The idea that someone making over $400,000 would not recognize how bad the optics were of joining the DeVry University board FOR PAY is mindboggling. UC Davis’ explanation and defense of the communications contract strains credibility.
As Sac Bee columnist Marcos Breton put it recently in his column, “For all her accolades, corporate support, academic credentials and fundraising prowess, UC Davis Chancellor Linda Katehi has faced more than one crisis due to consistent failures to communicate.”
Mr. Breton nailed it by pointing out, “She can fire up Sacramento business leaders with the goal of making UC Davis as valuable to Sacramento’s economy as Stanford and UC Berkeley are to Silicon Valley.” But, at the same time that “Katehi’s job requires humility and common sense over intellectual prowess, her world spins out of control.”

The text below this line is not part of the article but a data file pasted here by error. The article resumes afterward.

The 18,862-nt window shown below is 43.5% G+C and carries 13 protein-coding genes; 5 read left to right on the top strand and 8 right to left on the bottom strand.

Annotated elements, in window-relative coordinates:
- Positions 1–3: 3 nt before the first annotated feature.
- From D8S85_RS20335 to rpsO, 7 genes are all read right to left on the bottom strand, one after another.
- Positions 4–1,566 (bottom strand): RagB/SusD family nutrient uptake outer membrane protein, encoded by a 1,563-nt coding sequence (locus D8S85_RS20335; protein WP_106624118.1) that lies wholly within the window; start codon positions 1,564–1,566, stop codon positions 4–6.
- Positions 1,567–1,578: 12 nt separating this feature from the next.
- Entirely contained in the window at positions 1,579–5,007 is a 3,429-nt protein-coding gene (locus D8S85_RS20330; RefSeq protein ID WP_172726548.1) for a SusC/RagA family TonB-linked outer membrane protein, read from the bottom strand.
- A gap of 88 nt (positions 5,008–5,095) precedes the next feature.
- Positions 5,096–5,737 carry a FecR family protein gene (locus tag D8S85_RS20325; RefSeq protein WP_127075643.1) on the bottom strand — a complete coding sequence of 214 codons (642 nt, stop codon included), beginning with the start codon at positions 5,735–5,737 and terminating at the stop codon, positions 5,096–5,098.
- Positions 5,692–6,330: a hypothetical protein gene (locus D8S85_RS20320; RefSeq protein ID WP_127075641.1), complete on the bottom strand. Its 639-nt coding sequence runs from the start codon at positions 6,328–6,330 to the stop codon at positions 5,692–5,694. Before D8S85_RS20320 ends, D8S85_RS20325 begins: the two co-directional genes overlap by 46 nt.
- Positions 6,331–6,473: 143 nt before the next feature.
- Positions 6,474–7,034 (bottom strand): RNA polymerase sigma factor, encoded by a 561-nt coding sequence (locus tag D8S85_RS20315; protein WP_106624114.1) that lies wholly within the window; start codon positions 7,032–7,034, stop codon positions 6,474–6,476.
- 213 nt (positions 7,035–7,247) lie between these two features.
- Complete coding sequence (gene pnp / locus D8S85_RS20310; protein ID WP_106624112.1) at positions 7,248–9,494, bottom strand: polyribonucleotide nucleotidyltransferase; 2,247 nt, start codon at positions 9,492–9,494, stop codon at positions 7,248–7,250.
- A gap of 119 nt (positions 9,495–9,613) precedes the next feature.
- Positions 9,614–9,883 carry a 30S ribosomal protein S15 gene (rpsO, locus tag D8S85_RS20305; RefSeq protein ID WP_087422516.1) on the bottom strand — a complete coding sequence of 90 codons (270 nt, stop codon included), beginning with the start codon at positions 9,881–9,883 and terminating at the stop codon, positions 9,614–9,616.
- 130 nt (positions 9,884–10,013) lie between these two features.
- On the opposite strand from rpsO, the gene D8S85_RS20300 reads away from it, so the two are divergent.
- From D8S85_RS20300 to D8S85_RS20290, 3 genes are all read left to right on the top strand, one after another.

Moreover, she was swimming in quicksand: “The more UC Davis has spent on its communications budget – from $2.93 million in 2009 to $5.47 million in 2015 – the more muddled its message has become.”
Mr. Breton continues, “Katehi has fostered a diverse campus where women have gained acceptance in ways other campuses have not. She’s pushed UC Davis to be one of the finest universities in the U.S. She should be soaring, and yet?”
Marcos Breton’s column really cuts through the spin here. As he points out, she survived “because of her upside as a rainmaker with broad community and institutional support,” and yet she never could seem to get past the pepper spray incident even though pretty much everyone else had.
He writes, “The irony is that UC Davis has good reasons to manage its online image considering how much fundraising Katehi’s administration does every year. But UC Davis image makers seem incapable of communicating justifiable strategies in anything beyond robotic-sounding statements.”
At the end of the day, I have been criticized for focusing on the negative with regards to the chancellor. But really, how could the Vanguard not point out the tangled mess left here, starting with some indiscretions but ending with the inability to manage a basic message – despite spending more than five million a year on messaging?